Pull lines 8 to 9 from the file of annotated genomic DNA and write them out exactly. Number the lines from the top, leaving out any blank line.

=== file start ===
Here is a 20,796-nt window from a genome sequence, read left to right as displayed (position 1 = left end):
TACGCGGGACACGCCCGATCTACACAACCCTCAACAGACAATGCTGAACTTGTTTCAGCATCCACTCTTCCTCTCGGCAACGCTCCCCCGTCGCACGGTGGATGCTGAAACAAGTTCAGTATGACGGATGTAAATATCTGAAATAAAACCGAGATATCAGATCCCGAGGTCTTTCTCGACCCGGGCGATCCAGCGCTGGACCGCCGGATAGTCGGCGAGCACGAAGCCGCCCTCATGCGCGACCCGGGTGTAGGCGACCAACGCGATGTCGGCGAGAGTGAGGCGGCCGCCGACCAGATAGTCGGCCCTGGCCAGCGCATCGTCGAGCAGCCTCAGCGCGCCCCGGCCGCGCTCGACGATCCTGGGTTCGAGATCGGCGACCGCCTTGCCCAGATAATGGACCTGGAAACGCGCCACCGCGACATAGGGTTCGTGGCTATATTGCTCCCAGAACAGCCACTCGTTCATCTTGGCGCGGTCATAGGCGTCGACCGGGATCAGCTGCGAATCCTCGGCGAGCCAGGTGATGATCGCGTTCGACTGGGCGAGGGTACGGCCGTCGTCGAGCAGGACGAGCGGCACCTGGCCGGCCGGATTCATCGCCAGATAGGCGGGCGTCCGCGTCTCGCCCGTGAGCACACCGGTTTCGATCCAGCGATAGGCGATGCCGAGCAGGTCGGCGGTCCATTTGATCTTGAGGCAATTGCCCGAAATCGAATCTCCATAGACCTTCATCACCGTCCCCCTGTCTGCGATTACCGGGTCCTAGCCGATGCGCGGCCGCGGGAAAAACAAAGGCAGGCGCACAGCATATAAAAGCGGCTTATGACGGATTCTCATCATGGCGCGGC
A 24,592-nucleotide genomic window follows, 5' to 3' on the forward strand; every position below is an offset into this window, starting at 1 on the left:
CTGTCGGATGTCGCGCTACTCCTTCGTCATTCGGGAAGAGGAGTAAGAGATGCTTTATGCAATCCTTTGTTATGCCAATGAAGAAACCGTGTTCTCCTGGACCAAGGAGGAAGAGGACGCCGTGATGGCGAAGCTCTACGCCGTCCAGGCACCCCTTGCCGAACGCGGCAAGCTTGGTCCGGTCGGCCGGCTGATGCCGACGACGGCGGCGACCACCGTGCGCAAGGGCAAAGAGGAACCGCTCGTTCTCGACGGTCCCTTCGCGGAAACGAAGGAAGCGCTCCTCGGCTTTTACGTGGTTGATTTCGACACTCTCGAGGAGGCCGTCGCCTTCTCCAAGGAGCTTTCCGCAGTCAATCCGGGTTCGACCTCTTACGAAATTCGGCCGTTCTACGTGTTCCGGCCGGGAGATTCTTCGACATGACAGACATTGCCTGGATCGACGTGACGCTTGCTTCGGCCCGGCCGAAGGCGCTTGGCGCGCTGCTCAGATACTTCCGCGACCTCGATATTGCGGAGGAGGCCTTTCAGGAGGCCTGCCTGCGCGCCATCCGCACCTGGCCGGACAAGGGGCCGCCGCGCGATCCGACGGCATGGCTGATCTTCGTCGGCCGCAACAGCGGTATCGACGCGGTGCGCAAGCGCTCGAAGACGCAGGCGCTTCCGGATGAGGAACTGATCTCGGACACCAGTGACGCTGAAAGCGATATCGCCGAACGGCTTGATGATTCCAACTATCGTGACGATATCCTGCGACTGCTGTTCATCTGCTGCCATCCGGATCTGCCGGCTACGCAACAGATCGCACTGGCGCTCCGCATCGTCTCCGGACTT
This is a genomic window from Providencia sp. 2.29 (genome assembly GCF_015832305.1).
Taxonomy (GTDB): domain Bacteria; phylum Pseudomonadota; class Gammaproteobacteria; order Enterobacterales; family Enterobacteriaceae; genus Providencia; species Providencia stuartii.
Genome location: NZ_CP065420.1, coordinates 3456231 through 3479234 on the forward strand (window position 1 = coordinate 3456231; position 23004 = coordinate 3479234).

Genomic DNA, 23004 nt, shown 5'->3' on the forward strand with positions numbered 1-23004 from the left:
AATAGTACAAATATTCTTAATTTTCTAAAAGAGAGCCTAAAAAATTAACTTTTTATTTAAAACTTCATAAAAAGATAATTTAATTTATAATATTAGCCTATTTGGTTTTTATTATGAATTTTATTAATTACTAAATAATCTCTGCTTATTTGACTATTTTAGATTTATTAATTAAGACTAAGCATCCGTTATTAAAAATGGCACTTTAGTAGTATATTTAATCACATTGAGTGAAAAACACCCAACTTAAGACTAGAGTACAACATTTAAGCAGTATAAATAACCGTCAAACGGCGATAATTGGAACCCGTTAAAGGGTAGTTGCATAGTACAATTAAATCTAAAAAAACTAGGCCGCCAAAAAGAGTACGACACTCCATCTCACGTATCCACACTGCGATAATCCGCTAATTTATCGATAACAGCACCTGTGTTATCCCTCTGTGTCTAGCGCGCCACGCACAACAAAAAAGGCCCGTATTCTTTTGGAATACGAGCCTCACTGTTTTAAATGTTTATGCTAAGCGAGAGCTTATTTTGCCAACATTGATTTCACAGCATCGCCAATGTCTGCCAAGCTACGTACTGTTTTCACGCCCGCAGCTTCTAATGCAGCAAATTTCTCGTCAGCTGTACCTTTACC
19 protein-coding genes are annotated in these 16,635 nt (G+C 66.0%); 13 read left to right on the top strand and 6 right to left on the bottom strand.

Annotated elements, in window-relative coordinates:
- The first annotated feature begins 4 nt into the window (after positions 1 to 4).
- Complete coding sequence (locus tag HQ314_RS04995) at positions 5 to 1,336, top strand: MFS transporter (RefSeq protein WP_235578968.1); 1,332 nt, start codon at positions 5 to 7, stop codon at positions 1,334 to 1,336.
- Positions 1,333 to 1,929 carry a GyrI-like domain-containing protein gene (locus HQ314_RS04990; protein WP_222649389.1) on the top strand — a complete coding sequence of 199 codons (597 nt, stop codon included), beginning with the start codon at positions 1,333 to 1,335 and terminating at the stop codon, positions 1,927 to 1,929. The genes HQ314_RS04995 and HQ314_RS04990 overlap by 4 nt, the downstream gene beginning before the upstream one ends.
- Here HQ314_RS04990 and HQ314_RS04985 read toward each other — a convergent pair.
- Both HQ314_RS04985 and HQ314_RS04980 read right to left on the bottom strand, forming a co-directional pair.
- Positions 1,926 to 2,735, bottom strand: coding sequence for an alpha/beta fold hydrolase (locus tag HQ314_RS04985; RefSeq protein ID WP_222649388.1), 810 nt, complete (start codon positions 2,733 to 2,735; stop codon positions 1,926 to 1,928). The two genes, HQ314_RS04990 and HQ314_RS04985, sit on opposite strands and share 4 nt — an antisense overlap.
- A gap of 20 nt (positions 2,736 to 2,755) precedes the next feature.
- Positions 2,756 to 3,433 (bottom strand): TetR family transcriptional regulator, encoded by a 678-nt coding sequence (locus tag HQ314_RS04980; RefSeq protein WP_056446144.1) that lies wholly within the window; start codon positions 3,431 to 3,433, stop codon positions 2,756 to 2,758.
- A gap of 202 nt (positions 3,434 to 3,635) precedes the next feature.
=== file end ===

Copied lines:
Genomic DNA, 23004 nt, shown 5'->3' on the forward strand with positions numbered 1-23004 from the left:
AATAGTACAAATATTCTTAATTTTCTAAAAGAGAGCCTAAAAAATTAACTTTTTATTTAAAACTTCATAAAAAGATAATTTAATTTATAATATTAGCCTATTTGGTTTTTATTATGAATTTTATTAATTACTAAATAATCTCTGCTTATTTGACTATTTTAGATTTATTAATTAAGACTAAGCATCCGTTATTAAAAATGGCACTTTAGTAGTATATTTAATCACATTGAGTGAAAAACACCCAACTTAAGACTAGAGTACAACATTTAAGCAGTATAAATAACCGTCAAACGGCGATAATTGGAACCCGTTAAAGGGTAGTTGCATAGTACAATTAAATCTAAAAAAACTAGGCCGCCAAAAAGAGTACGACACTCCATCTCACGTATCCACACTGCGATAATCCGCTAATTTATCGATAACAGCACCTGTGTTATCCCTCTGTGTCTAGCGCGCCACGCACAACAAAAAAGGCCCGTATTCTTTTGGAATACGAGCCTCACTGTTTTAAATGTTTATGCTAAGCGAGAGCTTATTTTGCCAACATTGATTTCACAGCATCGCCAATGTCTGCCAAGCTACGTACTGTTTTCACGCCCGCAGCTTCTAATGCAGCAAATTTCTCGTCAGCTGTACCTTTACC